In the second of the papers, the authors analyzed the effect of low dose aspirin on cancer metastasis (the spreading of cancer beyond its original site). The aspirin was also given in controlled trials to see whether it reduced the incidence of stroke; among those who were given aspirin and subsequently developed cancer, the chances of metastasis — a leading cause of death from cancer — was 36 percent lower than among those given a placebo and who subsequently developed cancer
In the last of the papers, the authors used a case control study to demonstrate that those who took low-dose aspirin (but not in controlled trials) were at lower risk of developing colorectal cancer than those who did not; aspirin also protected against the development of esophageal and stomach cancers.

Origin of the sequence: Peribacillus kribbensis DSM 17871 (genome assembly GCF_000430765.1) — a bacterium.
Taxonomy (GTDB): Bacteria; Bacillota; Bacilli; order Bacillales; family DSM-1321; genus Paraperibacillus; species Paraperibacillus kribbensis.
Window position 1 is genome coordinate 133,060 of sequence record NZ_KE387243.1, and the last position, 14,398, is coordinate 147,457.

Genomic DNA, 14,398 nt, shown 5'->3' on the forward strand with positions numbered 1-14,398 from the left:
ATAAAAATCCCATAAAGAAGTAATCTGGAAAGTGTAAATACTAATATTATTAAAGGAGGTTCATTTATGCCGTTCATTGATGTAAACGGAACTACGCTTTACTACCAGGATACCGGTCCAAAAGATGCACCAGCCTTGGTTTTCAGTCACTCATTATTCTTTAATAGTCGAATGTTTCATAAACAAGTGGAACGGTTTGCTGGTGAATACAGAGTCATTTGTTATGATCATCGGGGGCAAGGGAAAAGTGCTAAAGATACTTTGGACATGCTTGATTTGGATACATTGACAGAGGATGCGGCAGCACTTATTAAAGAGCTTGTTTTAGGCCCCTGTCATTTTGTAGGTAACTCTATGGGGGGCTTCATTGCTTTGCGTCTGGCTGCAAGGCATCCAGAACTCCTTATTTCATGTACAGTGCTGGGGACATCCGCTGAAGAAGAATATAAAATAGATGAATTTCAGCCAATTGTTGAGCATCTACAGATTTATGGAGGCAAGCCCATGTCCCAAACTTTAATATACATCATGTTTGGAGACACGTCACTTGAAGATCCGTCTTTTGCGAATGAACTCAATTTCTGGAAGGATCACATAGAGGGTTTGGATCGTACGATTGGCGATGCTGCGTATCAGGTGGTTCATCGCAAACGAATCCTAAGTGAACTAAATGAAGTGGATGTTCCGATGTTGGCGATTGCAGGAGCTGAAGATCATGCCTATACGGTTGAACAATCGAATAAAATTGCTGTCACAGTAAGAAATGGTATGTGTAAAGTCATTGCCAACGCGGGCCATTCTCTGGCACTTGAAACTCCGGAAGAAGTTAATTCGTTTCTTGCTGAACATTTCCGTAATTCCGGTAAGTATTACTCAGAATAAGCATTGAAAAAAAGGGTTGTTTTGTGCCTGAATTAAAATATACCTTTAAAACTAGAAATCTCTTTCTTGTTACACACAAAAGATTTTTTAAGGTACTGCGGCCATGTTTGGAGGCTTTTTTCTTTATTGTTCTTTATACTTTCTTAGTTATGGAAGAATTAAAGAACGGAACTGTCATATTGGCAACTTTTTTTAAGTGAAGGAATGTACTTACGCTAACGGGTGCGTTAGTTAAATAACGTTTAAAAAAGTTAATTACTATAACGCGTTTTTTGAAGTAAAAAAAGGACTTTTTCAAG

Does this mean that those of us who have reached the age of cancer — the incidence of cancer rises with age — should all be taking low-dose aspirin prophylactically? There is no indubitably correct answer to this question, and it all depends on your scale of values. In the first trial, about 35,000 people had to take aspirin for five years in order that 100 cancer deaths were avoided. Would you take a pill daily for five years for a 1 in 350 chance of saving your life?
True, the tablet is a small one, but the papers did not set out to answer the question whether taking it daily for a long time resulted in any bad outcomes other than stroke and cancer. I, alas, shall not be taking it, though for purely personal and psychological reasons. I so detested the taste of aspirin as a child that I have only to think of aspirin to make myself feel really sick. My best friend, on the other hand, adores the taste of aspirin. Perhaps he is lucky. And aspirin is very cheap.